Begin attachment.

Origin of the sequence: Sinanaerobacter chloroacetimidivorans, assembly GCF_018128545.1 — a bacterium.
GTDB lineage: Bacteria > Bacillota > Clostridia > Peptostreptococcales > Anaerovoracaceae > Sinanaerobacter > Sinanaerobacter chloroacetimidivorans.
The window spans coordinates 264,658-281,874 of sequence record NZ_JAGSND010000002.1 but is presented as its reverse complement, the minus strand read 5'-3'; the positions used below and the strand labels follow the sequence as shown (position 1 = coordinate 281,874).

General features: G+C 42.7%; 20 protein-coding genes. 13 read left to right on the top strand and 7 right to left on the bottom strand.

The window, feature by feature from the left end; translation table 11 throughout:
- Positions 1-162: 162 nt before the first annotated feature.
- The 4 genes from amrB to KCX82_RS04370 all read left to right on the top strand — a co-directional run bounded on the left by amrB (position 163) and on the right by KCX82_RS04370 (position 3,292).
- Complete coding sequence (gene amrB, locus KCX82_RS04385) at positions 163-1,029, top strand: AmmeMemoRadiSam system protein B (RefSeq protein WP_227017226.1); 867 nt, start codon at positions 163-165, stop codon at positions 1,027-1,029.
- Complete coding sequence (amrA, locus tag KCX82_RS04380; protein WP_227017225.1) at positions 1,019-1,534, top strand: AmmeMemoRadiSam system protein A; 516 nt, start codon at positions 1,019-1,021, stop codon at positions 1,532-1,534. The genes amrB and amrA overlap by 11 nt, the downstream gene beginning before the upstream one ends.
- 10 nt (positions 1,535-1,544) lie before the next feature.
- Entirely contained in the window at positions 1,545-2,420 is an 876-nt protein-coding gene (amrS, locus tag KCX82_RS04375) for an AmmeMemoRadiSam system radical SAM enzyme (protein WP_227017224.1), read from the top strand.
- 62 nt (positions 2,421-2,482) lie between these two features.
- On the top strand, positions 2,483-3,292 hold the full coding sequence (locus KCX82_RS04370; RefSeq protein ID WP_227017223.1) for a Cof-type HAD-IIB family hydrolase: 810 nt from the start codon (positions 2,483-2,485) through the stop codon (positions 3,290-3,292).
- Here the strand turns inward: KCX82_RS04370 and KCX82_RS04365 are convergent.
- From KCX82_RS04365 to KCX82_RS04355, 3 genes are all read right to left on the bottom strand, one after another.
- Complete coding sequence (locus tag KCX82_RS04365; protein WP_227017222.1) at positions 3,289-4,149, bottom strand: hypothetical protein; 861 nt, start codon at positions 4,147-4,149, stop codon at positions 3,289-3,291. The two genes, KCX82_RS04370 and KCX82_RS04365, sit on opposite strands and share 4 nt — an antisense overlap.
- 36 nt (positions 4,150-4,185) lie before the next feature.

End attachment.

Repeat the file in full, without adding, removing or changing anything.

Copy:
Origin of the sequence: Sinanaerobacter chloroacetimidivorans, assembly GCF_018128545.1 — a bacterium.
GTDB lineage: Bacteria > Bacillota > Clostridia > Peptostreptococcales > Anaerovoracaceae > Sinanaerobacter > Sinanaerobacter chloroacetimidivorans.
The window spans coordinates 264,658-281,874 of sequence record NZ_JAGSND010000002.1 but is presented as its reverse complement, the minus strand read 5'-3'; the positions used below and the strand labels follow the sequence as shown (position 1 = coordinate 281,874).

General features: G+C 42.7%; 20 protein-coding genes. 13 read left to right on the top strand and 7 right to left on the bottom strand.

The window, feature by feature from the left end; translation table 11 throughout:
- Positions 1-162: 162 nt before the first annotated feature.
- The 4 genes from amrB to KCX82_RS04370 all read left to right on the top strand — a co-directional run bounded on the left by amrB (position 163) and on the right by KCX82_RS04370 (position 3,292).
- Complete coding sequence (gene amrB, locus KCX82_RS04385) at positions 163-1,029, top strand: AmmeMemoRadiSam system protein B (RefSeq protein WP_227017226.1); 867 nt, start codon at positions 163-165, stop codon at positions 1,027-1,029.
- Complete coding sequence (amrA, locus tag KCX82_RS04380; protein WP_227017225.1) at positions 1,019-1,534, top strand: AmmeMemoRadiSam system protein A; 516 nt, start codon at positions 1,019-1,021, stop codon at positions 1,532-1,534. The genes amrB and amrA overlap by 11 nt, the downstream gene beginning before the upstream one ends.
- 10 nt (positions 1,535-1,544) lie before the next feature.
- Entirely contained in the window at positions 1,545-2,420 is an 876-nt protein-coding gene (amrS, locus tag KCX82_RS04375) for an AmmeMemoRadiSam system radical SAM enzyme (protein WP_227017224.1), read from the top strand.
- 62 nt (positions 2,421-2,482) lie between these two features.
- On the top strand, positions 2,483-3,292 hold the full coding sequence (locus KCX82_RS04370; RefSeq protein ID WP_227017223.1) for a Cof-type HAD-IIB family hydrolase: 810 nt from the start codon (positions 2,483-2,485) through the stop codon (positions 3,290-3,292).
- Here the strand turns inward: KCX82_RS04370 and KCX82_RS04365 are convergent.
- From KCX82_RS04365 to KCX82_RS04355, 3 genes are all read right to left on the bottom strand, one after another.
- Complete coding sequence (locus tag KCX82_RS04365; protein WP_227017222.1) at positions 3,289-4,149, bottom strand: hypothetical protein; 861 nt, start codon at positions 4,147-4,149, stop codon at positions 3,289-3,291. The two genes, KCX82_RS04370 and KCX82_RS04365, sit on opposite strands and share 4 nt — an antisense overlap.
- 36 nt (positions 4,150-4,185) lie before the next feature.